A group of self-interested people determined to maintain the status quo and protect a flawed township structure succeeded in bringing down the township reform legislation this week.
The House Republican caucus elected to not bring House Bill 1005 before the full House, despite it previously being passed by two separate committees. The measure would have required townships with a population of less than 1,200 to merge with other townships by January 1, 2023.
Rather than working through the issues and keeping the initiative moving forward, leadership listened to caucus members who were swayed by opponents who choose to raise as many questions as they could – some legit, many not, intending only to cast doubt about how the bill’s provisions would be implemented. When it comes down to it, some lawmakers are not fond of the issue at its core, so it didn’t take much for them to step back – despite House Speaker Brian Bosma announcing it as a caucus priority to start the session.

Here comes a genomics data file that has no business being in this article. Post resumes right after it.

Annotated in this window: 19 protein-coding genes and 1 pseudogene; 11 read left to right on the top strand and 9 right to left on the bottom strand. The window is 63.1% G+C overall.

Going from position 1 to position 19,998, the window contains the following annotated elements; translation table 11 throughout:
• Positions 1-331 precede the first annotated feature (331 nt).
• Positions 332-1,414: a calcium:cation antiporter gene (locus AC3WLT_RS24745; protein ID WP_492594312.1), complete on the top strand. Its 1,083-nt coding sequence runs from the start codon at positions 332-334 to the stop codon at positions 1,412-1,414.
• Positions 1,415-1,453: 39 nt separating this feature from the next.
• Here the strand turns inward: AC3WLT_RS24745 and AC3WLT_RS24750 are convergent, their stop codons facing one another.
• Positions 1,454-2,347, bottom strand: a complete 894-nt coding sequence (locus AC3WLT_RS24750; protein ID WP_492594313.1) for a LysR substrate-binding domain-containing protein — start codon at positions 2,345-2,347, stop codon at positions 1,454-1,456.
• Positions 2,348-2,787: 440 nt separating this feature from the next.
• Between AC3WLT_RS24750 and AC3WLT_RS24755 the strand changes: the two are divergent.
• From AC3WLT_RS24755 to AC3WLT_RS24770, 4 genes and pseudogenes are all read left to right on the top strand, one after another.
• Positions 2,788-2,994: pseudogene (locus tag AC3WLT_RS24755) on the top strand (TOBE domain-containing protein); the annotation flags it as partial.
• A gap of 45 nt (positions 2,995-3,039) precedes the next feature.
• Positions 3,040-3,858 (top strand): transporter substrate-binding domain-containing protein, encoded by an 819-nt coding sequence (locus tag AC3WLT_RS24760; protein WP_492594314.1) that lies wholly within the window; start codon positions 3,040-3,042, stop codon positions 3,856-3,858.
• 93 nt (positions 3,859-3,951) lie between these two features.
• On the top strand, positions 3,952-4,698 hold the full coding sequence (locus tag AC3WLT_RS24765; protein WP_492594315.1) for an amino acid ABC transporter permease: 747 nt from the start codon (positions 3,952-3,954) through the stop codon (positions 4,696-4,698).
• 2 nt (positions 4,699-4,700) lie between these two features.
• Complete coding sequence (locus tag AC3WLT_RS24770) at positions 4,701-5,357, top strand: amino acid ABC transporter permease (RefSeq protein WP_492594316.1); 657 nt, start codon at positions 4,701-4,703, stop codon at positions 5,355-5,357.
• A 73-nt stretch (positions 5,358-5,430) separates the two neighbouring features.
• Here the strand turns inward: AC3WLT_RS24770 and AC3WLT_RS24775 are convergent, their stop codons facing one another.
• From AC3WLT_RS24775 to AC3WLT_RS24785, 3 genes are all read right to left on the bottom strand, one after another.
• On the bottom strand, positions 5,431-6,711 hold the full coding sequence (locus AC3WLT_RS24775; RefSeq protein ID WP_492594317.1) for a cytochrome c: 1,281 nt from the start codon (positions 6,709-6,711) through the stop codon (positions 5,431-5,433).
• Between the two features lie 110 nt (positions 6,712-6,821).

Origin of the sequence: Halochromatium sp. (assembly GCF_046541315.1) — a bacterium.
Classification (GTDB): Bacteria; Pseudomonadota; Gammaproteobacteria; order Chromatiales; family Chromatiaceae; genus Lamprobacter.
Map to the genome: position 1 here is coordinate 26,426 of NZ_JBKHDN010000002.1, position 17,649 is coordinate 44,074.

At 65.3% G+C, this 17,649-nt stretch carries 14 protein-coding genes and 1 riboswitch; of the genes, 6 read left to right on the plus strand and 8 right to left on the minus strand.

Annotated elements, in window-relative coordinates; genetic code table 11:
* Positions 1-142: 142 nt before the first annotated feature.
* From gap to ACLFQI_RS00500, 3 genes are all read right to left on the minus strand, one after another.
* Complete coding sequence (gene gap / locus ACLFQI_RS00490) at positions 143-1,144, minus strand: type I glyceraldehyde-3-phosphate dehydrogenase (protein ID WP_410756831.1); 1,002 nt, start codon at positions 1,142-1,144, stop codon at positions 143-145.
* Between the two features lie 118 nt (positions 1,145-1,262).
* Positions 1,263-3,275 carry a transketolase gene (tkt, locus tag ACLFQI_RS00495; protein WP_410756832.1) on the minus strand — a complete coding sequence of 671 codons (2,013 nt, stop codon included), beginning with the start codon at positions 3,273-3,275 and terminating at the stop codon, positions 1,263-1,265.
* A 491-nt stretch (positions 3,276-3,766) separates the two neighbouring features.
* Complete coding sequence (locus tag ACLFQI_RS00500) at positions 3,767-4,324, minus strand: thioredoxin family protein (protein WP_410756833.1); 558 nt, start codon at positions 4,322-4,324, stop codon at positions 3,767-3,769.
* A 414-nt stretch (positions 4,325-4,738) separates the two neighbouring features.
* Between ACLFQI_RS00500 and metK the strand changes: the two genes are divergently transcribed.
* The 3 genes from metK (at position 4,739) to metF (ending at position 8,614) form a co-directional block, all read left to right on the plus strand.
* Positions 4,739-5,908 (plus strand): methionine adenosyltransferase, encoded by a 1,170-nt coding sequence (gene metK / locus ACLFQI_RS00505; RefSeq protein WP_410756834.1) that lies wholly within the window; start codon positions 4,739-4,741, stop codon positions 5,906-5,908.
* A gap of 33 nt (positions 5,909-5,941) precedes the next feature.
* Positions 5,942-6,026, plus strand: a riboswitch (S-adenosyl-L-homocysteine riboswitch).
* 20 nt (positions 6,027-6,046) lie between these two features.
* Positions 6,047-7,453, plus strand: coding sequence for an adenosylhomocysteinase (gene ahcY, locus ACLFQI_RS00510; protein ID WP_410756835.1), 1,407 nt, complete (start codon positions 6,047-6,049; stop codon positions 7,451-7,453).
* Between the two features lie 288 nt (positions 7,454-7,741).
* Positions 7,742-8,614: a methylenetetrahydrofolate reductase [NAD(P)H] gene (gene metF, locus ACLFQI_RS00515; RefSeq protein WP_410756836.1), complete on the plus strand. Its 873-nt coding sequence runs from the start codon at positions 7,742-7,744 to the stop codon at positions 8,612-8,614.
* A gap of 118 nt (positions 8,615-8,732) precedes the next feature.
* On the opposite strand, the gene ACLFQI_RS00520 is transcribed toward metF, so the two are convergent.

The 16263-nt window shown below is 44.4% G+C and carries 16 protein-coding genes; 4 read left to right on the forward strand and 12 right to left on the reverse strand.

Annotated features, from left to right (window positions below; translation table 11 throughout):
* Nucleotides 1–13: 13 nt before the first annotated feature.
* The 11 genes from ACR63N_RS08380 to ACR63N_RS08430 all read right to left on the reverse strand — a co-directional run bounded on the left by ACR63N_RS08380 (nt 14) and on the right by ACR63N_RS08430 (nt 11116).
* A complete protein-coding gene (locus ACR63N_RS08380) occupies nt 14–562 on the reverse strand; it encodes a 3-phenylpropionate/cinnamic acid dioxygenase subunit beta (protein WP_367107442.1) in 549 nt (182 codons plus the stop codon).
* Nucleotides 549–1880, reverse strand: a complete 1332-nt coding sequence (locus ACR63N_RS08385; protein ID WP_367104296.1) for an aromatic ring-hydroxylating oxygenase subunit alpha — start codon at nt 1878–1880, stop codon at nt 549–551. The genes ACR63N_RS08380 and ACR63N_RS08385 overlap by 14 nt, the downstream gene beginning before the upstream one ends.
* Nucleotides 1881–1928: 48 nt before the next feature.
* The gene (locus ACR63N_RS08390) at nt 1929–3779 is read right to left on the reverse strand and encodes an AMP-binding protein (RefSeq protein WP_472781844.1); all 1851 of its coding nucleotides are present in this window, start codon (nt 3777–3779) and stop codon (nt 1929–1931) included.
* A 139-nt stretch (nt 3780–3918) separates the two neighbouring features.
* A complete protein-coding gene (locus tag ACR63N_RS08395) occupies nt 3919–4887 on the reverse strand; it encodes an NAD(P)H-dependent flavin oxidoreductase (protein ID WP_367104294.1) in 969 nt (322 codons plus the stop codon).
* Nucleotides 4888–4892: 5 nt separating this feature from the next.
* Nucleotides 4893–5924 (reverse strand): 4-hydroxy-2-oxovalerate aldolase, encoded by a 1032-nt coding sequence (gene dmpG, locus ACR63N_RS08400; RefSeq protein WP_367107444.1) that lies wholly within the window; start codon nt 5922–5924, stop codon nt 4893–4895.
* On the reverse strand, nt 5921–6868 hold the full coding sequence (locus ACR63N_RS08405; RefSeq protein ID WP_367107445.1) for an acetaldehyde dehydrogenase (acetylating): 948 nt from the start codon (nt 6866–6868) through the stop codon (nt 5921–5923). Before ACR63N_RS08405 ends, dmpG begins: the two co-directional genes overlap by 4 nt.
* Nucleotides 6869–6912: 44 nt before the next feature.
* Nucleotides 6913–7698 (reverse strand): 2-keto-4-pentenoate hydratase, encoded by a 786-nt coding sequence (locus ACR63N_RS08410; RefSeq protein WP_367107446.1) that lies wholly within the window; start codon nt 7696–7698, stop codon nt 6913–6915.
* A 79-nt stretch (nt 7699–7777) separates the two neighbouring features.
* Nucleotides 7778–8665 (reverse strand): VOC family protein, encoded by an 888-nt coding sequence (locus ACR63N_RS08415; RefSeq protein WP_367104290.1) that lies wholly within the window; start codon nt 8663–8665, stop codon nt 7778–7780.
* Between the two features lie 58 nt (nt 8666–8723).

We want to thank the bill’s author, Rep. Cindy Ziemke (R-Batesville), for all her hard work. What comes next is a good question, though Bosma has pledged to take the matter to an interim study committee.
The Chamber has no intention of ignoring the ongoing need to make changes and take steps forward. How, and by what means, must be re-evaluated at this point. But reforms are needed, more oversight is needed, more efficiency is needed. We will continue our dedication to addressing these needs by continuing to focus on the shortcoming of an antiquated layer of local government.
Resource: Bill Waltz at (317) 264-6887 or e-mail: email@example.com